Family fight for NHS to fund war veteran’s care

Flt Sgt Goerge Spencer 1944
Flt Sgt Goerge Spencer 1944
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THE family of a frail 89-year-old war veteran have spoken out against NHS Suffolk’s refusal to fund his ongoing care.

On Monday last week, former air gunner George Spencer’s son Stephen drove from his home in South Street, Risby, to collect his 85-year-old mother Ethel from her south London home to bring her to Suffolk to make another appeal to the NHS Suffolk Multidisciplinary Continuing Care Panel .

George Spencer with granddaughter Isobel Spencer Christmas 2009

George Spencer with granddaughter Isobel Spencer Christmas 2009

Stephen said: “I don’t hold out much hope. The system seems to be designed to stop people getting help. He never seems to quite tick all the boxes.”

George had a stroke seven years ago and attempts to find a place in a home in London failed but Risby Park Nursing Home, near Stephen’s home, took him.

The family are happy with the care he has received there. But even though they have taken legal advice, they have been unable to get the NHS to agree to fund that care.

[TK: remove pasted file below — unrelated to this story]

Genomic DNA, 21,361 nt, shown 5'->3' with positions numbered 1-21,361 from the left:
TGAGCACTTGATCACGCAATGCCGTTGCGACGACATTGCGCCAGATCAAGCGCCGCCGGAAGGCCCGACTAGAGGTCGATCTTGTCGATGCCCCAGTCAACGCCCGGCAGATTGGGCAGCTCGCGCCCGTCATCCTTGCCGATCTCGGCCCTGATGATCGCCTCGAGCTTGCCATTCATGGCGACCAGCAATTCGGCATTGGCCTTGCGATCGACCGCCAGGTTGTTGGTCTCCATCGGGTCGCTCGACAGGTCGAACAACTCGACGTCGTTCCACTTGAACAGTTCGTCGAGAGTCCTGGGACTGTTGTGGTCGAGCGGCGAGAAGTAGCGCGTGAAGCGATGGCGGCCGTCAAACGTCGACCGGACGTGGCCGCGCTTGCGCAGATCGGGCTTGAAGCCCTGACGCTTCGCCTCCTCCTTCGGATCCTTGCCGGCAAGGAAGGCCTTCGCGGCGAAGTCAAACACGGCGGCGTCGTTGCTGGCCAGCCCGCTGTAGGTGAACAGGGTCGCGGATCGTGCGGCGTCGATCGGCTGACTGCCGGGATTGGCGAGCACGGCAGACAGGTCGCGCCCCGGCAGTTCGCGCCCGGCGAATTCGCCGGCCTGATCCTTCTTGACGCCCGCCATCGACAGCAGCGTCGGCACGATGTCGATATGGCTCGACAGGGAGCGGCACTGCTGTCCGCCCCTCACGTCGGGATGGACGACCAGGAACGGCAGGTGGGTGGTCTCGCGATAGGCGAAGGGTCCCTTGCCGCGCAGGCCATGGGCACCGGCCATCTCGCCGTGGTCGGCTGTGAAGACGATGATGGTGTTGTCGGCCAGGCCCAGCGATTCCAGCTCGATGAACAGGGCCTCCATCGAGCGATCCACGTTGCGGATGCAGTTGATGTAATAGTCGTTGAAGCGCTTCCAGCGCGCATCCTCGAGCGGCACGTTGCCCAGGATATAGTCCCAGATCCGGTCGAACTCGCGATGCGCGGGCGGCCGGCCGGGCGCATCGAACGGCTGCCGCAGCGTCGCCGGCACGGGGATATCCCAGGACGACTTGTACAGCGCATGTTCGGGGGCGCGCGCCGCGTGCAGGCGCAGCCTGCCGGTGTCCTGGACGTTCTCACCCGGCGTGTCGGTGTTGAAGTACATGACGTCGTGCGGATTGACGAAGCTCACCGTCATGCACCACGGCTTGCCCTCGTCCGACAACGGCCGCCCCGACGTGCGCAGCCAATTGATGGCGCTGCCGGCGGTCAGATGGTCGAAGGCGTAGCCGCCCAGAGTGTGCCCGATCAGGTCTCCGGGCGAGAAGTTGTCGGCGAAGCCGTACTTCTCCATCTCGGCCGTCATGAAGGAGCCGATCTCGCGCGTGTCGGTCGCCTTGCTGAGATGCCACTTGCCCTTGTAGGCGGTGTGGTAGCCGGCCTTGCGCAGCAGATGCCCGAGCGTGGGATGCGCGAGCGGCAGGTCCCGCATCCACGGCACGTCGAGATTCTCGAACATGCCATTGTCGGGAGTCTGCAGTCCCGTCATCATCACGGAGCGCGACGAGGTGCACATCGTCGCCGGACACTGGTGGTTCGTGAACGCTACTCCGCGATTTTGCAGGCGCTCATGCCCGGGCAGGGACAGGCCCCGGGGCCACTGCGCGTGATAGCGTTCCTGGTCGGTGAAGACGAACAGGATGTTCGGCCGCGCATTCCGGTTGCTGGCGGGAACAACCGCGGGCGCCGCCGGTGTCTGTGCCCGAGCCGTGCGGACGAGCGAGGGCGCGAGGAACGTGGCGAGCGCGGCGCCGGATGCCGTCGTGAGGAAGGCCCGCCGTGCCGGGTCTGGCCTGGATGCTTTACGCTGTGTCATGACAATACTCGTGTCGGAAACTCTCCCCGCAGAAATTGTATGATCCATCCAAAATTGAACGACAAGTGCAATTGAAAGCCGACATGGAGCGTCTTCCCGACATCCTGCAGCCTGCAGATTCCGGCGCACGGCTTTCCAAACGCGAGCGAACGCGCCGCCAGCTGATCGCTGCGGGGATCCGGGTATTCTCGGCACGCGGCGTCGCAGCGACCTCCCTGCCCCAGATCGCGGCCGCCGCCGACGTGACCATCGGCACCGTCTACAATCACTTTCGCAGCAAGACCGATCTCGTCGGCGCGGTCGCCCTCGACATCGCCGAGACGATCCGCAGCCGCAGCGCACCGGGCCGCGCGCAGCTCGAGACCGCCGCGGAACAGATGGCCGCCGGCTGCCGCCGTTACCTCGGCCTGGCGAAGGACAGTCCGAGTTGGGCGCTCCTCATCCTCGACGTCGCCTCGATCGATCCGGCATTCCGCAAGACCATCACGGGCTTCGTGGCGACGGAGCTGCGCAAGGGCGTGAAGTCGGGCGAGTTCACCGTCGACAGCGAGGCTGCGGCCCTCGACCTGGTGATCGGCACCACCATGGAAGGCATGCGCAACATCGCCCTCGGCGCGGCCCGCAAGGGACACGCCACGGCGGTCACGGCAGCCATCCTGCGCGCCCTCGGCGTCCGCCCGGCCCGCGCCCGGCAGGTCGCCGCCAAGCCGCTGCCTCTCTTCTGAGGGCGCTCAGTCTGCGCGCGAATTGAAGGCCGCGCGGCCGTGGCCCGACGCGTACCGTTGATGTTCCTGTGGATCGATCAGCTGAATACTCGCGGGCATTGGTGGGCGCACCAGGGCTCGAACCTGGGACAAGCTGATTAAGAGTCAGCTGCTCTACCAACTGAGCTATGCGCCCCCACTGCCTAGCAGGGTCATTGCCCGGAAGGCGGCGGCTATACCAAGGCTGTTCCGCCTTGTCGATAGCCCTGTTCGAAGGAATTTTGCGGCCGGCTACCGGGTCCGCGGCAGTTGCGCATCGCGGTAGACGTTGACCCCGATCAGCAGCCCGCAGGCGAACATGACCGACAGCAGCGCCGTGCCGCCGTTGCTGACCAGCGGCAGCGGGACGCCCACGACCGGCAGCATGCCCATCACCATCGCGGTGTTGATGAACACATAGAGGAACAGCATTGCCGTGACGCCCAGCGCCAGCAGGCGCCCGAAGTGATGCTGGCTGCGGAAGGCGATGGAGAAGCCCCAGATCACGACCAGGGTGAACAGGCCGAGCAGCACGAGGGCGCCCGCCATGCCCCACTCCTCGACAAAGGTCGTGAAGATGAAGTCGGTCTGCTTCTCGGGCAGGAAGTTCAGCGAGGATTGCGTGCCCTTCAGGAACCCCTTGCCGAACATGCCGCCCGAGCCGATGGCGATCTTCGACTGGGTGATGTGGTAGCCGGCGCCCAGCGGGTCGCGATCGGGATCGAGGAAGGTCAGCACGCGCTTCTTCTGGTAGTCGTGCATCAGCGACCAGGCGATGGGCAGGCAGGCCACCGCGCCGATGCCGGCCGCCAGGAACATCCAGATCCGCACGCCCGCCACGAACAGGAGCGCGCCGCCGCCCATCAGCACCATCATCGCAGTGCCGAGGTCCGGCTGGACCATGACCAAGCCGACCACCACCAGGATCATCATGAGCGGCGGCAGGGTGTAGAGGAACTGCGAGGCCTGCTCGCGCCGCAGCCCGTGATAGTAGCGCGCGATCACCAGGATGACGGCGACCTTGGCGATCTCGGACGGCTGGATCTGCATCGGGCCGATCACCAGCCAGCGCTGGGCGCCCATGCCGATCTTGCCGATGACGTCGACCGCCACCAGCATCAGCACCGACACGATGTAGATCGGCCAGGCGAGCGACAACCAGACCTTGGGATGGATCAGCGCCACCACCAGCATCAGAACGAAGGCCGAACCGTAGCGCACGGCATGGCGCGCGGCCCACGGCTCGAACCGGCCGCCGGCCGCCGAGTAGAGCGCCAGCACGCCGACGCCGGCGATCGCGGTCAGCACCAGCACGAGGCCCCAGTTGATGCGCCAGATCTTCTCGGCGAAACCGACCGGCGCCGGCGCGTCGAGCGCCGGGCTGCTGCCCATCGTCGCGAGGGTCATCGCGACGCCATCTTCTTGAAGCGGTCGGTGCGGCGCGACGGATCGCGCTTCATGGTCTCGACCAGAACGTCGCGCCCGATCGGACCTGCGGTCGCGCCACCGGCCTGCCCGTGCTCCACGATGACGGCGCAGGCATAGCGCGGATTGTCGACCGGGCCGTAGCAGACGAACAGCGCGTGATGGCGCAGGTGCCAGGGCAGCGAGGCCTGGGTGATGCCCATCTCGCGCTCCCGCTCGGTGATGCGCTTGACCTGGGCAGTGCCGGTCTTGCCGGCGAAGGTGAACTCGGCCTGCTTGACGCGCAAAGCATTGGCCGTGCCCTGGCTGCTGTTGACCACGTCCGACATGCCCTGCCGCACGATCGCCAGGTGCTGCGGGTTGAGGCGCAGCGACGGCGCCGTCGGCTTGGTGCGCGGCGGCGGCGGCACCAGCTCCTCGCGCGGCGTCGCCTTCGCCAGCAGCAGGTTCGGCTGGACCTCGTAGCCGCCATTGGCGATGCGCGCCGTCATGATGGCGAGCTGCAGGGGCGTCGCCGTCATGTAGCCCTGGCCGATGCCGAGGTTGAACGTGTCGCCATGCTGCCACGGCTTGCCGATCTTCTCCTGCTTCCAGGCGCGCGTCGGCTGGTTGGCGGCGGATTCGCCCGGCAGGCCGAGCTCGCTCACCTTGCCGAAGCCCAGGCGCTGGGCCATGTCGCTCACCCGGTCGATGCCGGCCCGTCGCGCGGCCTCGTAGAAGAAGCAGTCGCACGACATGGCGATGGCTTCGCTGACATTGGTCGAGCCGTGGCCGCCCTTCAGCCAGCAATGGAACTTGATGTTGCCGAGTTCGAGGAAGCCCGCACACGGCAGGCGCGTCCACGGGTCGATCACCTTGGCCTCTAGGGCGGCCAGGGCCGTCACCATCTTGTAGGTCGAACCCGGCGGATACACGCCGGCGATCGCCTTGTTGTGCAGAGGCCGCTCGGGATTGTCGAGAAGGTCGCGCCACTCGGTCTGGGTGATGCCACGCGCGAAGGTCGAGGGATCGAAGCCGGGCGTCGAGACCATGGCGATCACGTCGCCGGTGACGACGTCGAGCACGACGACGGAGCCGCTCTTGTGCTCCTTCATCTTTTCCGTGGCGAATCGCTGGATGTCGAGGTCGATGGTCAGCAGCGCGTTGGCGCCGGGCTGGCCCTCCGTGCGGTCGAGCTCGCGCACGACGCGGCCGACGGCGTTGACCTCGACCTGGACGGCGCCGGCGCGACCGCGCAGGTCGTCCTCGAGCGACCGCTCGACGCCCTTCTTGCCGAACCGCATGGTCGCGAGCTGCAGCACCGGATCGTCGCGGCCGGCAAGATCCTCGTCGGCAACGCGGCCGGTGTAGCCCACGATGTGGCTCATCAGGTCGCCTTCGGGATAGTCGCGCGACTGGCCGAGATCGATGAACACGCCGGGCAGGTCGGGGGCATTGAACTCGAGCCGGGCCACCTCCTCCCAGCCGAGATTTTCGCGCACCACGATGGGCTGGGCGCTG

“Over seven years it has cost my mother about £200,000,” Stephen said the day after their latest meeting. “They were saying they think he has medium needs. He doesn’t know who he is, where he is or who I am. He’s a poor little skeleton who sits up in a chair.”

In his youth George served on RAF convoy patrol Sunderlands and the family has just given the Flyingboat Associaion his medals. Stephen said: “Here’s someone who stood up for his country. Now the country doesn’t want to help him.”

Stephen says his parents still have a small house in Poole they intended to retire to, which will probably be sold. “It seems that if you spend all your money, they have to look after you,” he said.

But Suffolk NHS said income and assets were not part of continuing care decisions. The trust does not discuss individual cases but a spokesman said: “There are national criteria to determine a person’s eligibility for NHS Continuing Healthcare. NHS Continuing Healthcare is not given due to a person having a particular disease or diagnosis; it is given where their overall needs are primarily health related.”